8. 8. Top-down & Bottom-Up Imagine you are in your house at night in the dark. When you hold out your hands in front of you to feel for furniture and walls, you are using bottom-up processing. You must use direct stimuli from the environment to help form your understanding of the room in the dark. When you try to remember what the room looks like during daytime, and use that prior knowledge to help you navigate the house in the dark, you are using top- down processing. The concept you already have in your mind of the full house layout is helping form your understanding of the room in the dark.
  9. 9. Pre-attentive Process The unconscious accumulation and processing of information from stimuli in the environment. Attentive Process The accumulation of information by actively and consciously considering only one part of a stimulus at a time. Attentive thinking is slower, because the brain must consider one piece of information at a time… Let’s try it out!
  10. 10. Say the colors: ! Green Red Orange Yellow Blue Green Purple Red Blue Orange Yellow Green Red Blue Purple the Stroop Task Pre-attentive!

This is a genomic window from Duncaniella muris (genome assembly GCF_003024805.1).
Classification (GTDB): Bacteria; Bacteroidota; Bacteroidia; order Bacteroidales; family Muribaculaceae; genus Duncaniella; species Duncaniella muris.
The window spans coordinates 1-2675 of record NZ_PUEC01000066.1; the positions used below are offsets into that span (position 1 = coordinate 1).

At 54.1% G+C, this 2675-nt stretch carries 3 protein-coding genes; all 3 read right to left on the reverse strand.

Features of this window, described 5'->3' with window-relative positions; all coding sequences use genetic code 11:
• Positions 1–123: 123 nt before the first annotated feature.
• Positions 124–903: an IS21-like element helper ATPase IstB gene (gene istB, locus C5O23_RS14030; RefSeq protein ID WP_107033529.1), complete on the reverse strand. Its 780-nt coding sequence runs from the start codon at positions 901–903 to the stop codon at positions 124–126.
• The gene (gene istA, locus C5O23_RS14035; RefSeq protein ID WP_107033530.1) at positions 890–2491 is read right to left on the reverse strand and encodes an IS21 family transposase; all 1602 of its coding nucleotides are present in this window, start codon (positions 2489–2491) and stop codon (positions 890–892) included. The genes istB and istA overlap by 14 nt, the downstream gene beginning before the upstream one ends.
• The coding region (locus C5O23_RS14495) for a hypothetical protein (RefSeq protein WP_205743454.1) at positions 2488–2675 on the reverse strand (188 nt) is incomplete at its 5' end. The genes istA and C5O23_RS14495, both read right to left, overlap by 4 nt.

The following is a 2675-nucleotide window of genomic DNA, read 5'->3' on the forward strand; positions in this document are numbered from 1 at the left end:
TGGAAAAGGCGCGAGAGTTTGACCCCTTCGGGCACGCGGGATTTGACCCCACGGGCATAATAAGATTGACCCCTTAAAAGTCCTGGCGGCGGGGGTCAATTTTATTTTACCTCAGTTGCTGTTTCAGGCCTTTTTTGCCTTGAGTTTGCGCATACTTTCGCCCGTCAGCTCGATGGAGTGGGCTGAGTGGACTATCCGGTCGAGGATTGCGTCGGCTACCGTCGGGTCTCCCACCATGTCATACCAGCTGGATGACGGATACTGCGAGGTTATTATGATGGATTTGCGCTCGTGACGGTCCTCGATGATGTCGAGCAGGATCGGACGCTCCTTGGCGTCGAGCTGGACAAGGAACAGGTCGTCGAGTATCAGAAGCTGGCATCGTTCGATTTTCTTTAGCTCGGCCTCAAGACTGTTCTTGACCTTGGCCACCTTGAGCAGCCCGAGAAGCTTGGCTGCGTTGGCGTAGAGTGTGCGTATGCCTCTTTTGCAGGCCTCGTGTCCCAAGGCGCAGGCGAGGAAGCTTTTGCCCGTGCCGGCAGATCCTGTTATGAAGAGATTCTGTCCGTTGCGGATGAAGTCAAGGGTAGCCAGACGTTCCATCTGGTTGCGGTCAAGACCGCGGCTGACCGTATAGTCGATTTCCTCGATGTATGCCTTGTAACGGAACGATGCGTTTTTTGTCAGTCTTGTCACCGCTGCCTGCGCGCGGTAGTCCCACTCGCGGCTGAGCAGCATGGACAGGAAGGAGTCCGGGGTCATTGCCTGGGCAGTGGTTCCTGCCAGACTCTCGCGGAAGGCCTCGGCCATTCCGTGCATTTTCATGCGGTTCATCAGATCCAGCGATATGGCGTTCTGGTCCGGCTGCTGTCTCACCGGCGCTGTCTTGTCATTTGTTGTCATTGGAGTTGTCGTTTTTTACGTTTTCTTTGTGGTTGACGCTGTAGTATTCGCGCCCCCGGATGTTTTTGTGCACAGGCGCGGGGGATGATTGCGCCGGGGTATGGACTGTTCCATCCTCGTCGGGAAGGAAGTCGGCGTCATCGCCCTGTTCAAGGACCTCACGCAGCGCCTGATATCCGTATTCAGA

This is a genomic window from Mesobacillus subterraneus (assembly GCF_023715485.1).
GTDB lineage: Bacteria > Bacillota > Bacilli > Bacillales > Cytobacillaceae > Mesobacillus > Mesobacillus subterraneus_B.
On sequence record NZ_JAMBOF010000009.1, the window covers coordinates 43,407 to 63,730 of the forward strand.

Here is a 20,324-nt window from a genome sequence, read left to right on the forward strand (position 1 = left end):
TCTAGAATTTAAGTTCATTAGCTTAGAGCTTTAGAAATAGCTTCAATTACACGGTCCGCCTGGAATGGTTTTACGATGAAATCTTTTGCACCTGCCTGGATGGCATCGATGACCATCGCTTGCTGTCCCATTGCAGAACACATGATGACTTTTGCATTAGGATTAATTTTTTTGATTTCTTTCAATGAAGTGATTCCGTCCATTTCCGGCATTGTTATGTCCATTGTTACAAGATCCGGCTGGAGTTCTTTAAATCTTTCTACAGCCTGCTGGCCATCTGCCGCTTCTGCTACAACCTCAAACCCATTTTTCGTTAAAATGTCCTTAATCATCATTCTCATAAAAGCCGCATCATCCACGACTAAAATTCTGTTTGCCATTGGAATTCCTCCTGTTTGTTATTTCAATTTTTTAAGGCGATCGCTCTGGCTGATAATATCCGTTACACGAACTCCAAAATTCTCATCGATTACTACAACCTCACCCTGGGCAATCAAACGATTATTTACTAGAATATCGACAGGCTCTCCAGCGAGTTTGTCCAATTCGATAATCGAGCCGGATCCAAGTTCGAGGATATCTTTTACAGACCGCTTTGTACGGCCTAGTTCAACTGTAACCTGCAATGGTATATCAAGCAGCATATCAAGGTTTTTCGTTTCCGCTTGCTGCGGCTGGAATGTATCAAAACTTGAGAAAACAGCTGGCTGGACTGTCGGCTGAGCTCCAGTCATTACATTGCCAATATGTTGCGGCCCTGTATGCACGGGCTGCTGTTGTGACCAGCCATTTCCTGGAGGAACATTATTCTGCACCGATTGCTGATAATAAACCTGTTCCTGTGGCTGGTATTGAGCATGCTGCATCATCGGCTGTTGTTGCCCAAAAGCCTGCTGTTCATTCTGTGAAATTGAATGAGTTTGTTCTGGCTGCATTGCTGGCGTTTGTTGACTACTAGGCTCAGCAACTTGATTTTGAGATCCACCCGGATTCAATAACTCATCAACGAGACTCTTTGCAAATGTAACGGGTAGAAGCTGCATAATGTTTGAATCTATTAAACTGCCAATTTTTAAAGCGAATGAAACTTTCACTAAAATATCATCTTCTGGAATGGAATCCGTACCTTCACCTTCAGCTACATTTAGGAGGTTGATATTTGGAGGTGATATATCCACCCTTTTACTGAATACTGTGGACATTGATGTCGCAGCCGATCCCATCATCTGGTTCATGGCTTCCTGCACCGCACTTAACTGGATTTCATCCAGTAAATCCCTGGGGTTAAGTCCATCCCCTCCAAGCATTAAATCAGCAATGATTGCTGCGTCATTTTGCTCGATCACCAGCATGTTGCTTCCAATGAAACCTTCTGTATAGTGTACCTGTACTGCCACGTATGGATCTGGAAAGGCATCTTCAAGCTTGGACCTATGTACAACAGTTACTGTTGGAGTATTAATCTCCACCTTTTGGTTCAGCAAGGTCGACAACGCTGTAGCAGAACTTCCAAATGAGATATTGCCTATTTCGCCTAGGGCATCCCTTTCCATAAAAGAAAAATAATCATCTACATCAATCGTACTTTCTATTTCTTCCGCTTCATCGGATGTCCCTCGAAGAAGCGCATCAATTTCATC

11. 11. the Stroop Task Say the colors: ! Green Red Orange Yellow Blue Green Purple Red Blue Orange Yellow Green Red Blue Purple Attentive!
  12. 12. Gestalt Laws A series of principles that describe how we organize bits and pieces on information into meaningful wholes. Closure: We tend to ignore breaks in a figure, and instead focus on an overall form. 1
  13. 13. Gestalt Laws A series of principles that describe how we organize bits and pieces on information into meaningful wholes. Proximity: We perceive elements that are closer together as grouped together. 2
  14. 14. Gestalt Laws A series of principles that describe how we organize bits and pieces on information into meaningful wholes. Similarity: Elements that are similar in appearance we also see as grouped together. 3
  15. 15. Gestalt Laws A series of principles that describe how we organize bits and pieces on information into meaningful wholes. Continuity: Lines are seen as following the smoothest path. 4
  16. 16. Gestalt Laws A series of principles that describe how we organize bits and pieces on information into meaningful wholes. Simplicity: When we observe a pattern, we perceive it in the most basic, straightforward way we can. 5 ! ! ! ! ! ! You likely see a diamond shape with two lines on the sides before you see the letterW and letter M satcked on top of each other. M M
  17. 17. Gestalt Laws A series of principles that describe how we organize bits and pieces on information into meaningful wholes. Foreground/Background: We can identify a figure from the background. (This ability is related to “simplicity”). 5b
  18. 18. Gestalt Laws Gestalt memory device
  19. 19. Astronaut Manual Read assignment instructions on the Psych website. Use Module 8 (page 89) and Module 11 (page 116) to help you complete this assignment.